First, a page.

This is the fourth part in a six-part online photography tutorial and education series teaching you how to create great compositions with any camera and how to quickly start to improve your photography. Click to read parts I & II & III. Want more content like this? Click here to sign up for my free "Art of Seeing" newsletter.
Okay, so after for the last few days we talked about “zooming in” farther and farther to create impactful compositions and to improve your photography, today I want to talk about another reason why in certain conditions, not shooting at a super wide angle can be helpful.
And that’s because you want to / need to check for the highlights in your compositions. By that I don’t mean the most awesome thing you were able to include in your frame. No, I am talking about the brightest areas in your composition. If you’ve been at this for a while, you probably know that the eye is automatically drawn first to the brightest parts of a photograph. So you want to make sure that they serve a purpose, after all, especially in the digital age, first impressions are super important. You don’t want your viewer to have to move past the brightest area in your frame before they engage with what you really want them to look at.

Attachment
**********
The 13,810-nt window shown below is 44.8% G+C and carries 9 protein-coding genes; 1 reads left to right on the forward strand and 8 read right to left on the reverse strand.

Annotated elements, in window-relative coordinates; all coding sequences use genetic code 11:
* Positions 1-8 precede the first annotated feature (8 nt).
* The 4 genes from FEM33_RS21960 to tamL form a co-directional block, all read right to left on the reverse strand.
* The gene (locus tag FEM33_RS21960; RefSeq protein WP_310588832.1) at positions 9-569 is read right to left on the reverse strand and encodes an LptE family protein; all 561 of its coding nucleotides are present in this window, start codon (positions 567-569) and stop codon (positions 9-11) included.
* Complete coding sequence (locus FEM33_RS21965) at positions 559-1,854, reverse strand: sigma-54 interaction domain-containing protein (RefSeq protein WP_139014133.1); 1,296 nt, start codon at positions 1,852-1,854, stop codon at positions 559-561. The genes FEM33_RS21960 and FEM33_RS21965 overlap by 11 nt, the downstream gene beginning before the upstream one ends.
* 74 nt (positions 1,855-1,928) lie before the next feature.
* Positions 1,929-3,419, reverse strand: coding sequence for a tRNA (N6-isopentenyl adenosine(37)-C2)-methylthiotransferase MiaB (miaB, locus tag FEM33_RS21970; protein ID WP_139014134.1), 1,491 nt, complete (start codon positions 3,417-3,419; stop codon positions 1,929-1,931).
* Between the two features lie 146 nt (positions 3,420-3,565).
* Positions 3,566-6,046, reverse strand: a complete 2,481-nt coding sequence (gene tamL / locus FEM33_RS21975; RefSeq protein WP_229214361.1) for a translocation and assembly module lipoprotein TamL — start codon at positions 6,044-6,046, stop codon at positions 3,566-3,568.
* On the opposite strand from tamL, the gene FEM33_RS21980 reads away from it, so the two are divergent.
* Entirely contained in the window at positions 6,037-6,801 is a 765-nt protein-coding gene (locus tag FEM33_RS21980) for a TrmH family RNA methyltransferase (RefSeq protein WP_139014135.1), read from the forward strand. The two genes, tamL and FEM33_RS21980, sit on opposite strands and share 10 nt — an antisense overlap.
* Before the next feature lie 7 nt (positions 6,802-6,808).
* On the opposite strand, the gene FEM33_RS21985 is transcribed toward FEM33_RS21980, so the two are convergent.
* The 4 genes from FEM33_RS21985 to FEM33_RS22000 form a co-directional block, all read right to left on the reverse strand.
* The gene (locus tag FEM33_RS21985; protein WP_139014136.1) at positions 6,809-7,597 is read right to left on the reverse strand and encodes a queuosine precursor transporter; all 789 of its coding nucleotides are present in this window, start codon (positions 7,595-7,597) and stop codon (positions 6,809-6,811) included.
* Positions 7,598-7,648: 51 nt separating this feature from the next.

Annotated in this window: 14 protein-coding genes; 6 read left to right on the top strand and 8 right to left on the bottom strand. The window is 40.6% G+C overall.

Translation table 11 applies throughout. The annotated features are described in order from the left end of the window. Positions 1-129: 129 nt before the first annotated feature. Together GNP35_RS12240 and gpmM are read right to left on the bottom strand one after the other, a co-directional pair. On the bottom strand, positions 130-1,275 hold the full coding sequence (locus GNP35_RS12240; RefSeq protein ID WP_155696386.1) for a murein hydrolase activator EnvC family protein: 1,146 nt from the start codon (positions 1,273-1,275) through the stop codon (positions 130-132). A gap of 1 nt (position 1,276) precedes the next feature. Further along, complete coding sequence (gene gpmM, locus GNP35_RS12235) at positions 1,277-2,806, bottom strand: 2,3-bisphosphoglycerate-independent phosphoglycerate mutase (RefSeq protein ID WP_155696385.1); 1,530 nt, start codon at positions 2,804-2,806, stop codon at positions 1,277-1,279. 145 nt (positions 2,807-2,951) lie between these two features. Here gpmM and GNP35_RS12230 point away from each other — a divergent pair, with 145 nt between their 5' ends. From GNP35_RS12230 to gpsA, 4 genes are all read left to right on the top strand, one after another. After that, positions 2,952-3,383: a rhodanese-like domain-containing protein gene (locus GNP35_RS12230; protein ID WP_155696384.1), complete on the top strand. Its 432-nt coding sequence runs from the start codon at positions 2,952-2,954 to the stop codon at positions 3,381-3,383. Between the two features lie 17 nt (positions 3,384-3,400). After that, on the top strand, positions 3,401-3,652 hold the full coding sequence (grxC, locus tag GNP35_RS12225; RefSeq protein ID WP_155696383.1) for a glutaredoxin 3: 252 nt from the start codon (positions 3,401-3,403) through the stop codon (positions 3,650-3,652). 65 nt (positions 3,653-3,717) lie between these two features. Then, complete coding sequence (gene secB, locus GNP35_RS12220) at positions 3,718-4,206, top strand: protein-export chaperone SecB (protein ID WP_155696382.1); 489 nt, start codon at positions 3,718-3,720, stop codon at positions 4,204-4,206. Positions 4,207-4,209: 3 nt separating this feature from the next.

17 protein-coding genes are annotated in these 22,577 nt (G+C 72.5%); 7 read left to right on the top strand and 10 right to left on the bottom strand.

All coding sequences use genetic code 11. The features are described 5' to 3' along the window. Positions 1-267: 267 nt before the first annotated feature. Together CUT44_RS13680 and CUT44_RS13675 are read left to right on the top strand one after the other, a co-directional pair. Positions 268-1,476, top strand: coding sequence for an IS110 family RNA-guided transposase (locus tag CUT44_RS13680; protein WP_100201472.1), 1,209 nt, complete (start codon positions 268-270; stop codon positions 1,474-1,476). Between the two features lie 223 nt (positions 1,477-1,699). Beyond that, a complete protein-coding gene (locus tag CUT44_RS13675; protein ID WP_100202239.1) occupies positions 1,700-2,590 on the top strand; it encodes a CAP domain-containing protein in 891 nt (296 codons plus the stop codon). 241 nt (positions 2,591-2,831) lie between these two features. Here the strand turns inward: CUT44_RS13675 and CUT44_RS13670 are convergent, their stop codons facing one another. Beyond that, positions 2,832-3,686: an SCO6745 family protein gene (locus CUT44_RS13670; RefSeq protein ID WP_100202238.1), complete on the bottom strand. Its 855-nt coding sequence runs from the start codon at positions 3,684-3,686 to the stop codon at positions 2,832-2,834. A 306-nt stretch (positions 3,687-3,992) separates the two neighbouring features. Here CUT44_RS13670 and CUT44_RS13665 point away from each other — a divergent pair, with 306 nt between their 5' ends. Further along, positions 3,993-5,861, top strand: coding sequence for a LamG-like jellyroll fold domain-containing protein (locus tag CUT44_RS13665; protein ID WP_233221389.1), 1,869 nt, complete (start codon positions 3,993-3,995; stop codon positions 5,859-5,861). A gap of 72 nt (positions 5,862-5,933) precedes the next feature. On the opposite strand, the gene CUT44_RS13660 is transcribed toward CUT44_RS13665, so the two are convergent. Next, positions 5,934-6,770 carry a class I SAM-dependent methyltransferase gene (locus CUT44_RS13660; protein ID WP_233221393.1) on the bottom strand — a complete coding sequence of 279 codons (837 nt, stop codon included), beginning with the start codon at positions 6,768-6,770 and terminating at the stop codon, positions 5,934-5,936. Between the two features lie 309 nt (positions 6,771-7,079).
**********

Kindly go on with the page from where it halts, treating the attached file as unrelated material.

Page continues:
Let me give you an example.
As outdoor photographers, we have probably all experienced plenty of those conditions where we had hoped for a colorful sky with nice puffy clouds but instead got no clouds and no color in the sky whatsoever, right? Instead of the sky becoming the star of the show, it’s just kinda boring, it’s just there.
Well, especially in those conditions, you want to rethink your composition. Because chances are, that sky is going to be the brightest element in your frame. Do you really want the viewer to first look at a “boring” sky with no visual interest whatsoever? Chances are, their brain will tell them “boring” and they’ll move on with their busy lives before they even see the rest of your image. Instead of having that happen, try to find a together composition that excludes much of that sky and refocuses the eye on what you want it to see.
Take, for example, this image of Horseshoe Bend. The various nights I visited, I never got treated to a very interesting sky. So instead, I focused as much of the attention on the bend as I possibly could, and included a sun star (a very bright element that immediately pulls the viewer in and further distracts from the bland sky).
Here’s another example, from a recent workshop I led. I took my student to a grove of aspen trees in Southwest Colorado to wander around and look for forest scenes that caught our eyes. As my student was framing his compositions of a whimsical tree stump surrounded by beautiful golden-leafed aspens, he was using his wide lens and included some of the overcast sky in it. I framed up the same scene, but I went much tighter, excluding the overcast sky, which, with its white color, was the brightest element in the scene but didn’t serve a purpose to enhance the photograph.
After all, this image was about the three stump and the golden leafs, right? So I showed the tighter composition to my student, and a lesson on how important it is to check your composition for its highlights was learned.
Long story short: The brightest areas of a scene are your most powerful element of a composition. Don’t let them become a distraction. Use them to your advantage, or exclude them and aim for more subtle transitions of light.